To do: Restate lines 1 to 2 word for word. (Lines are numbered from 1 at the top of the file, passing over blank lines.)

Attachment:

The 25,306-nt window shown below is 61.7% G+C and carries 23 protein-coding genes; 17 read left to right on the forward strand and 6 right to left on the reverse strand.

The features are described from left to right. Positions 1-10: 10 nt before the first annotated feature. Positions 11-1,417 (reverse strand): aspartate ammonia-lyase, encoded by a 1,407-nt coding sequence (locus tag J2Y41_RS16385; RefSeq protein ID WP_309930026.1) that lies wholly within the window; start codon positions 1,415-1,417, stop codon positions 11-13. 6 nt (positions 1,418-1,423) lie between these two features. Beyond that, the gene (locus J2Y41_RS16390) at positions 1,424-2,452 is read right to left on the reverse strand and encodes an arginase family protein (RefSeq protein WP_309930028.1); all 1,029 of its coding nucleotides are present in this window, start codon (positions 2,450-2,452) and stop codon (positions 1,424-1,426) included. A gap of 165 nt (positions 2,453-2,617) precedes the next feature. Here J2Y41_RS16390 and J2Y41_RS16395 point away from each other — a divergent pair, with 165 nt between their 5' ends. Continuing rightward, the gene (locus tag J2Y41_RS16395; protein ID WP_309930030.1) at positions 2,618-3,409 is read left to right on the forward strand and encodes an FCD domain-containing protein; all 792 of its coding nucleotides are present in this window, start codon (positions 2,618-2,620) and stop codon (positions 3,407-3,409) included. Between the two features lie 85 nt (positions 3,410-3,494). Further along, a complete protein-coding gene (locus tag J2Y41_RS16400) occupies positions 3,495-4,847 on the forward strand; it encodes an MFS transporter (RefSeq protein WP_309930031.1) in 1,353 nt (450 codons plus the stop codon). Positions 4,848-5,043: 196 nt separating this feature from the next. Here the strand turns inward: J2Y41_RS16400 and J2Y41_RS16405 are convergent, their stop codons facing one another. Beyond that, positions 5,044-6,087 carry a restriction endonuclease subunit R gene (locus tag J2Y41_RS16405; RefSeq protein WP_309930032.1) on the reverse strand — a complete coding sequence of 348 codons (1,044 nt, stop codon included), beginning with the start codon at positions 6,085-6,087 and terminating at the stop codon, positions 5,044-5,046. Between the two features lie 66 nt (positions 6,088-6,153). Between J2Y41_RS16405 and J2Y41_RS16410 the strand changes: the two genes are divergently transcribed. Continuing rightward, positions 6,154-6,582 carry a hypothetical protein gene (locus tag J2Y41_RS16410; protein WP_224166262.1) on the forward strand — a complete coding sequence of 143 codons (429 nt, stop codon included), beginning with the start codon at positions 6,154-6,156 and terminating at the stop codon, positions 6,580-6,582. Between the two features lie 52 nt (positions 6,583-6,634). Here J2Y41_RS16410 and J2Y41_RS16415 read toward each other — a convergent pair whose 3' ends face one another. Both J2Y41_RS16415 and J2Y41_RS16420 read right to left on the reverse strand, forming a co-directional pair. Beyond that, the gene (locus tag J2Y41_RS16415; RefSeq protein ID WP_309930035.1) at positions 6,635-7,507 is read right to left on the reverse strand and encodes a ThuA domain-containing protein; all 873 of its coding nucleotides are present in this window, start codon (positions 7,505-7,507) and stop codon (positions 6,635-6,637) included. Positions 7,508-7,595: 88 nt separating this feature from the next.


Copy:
The 25,306-nt window shown below is 61.7% G+C and carries 23 protein-coding genes; 17 read left to right on the forward strand and 6 right to left on the reverse strand.

The features are described from left to right. Positions 1-10: 10 nt before the first annotated feature. Positions 11-1,417 (reverse strand): aspartate ammonia-lyase, encoded by a 1,407-nt coding sequence (locus tag J2Y41_RS16385; RefSeq protein ID WP_309930026.1) that lies wholly within the window; start codon positions 1,415-1,417, stop codon positions 11-13. 6 nt (positions 1,418-1,423) lie between these two features. Beyond that, the gene (locus J2Y41_RS16390) at positions 1,424-2,452 is read right to left on the reverse strand and encodes an arginase family protein (RefSeq protein WP_309930028.1); all 1,029 of its coding nucleotides are present in this window, start codon (positions 2,450-2,452) and stop codon (positions 1,424-1,426) included. A gap of 165 nt (positions 2,453-2,617) precedes the next feature. Here J2Y41_RS16390 and J2Y41_RS16395 point away from each other — a divergent pair, with 165 nt between their 5' ends. Continuing rightward, the gene (locus tag J2Y41_RS16395; protein ID WP_309930030.1) at positions 2,618-3,409 is read left to right on the forward strand and encodes an FCD domain-containing protein; all 792 of its coding nucleotides are present in this window, start codon (positions 2,618-2,620) and stop codon (positions 3,407-3,409) included. Between the two features lie 85 nt (positions 3,410-3,494). Further along, a complete protein-coding gene (locus tag J2Y41_RS16400) occupies positions 3,495-4,847 on the forward strand; it encodes an MFS transporter (RefSeq protein WP_309930031.1) in 1,353 nt (450 codons plus the stop codon). Positions 4,848-5,043: 196 nt separating this feature from the next. Here the strand turns inward: J2Y41_RS16400 and J2Y41_RS16405 are convergent, their stop codons facing one another. Beyond that, positions 5,044-6,087 carry a restriction endonuclease subunit R gene (locus tag J2Y41_RS16405; RefSeq protein WP_309930032.1) on the reverse strand — a complete coding sequence of 348 codons (1,044 nt, stop codon included), beginning with the start codon at positions 6,085-6,087 and terminating at the stop codon, positions 5,044-5,046. Between the two features lie 66 nt (positions 6,088-6,153). Between J2Y41_RS16405 and J2Y41_RS16410 the strand changes: the two genes are divergently transcribed. Continuing rightward, positions 6,154-6,582 carry a hypothetical protein gene (locus tag J2Y41_RS16410; protein WP_224166262.1) on the forward strand — a complete coding sequence of 143 codons (429 nt, stop codon included), beginning with the start codon at positions 6,154-6,156 and terminating at the stop codon, positions 6,580-6,582. Between the two features lie 52 nt (positions 6,583-6,634). Here J2Y41_RS16410 and J2Y41_RS16415 read toward each other — a convergent pair whose 3' ends face one another. Both J2Y41_RS16415 and J2Y41_RS16420 read right to left on the reverse strand, forming a co-directional pair. Beyond that, the gene (locus tag J2Y41_RS16415; RefSeq protein ID WP_309930035.1) at positions 6,635-7,507 is read right to left on the reverse strand and encodes a ThuA domain-containing protein; all 873 of its coding nucleotides are present in this window, start codon (positions 7,505-7,507) and stop codon (positions 6,635-6,637) included. Positions 7,508-7,595: 88 nt separating this feature from the next.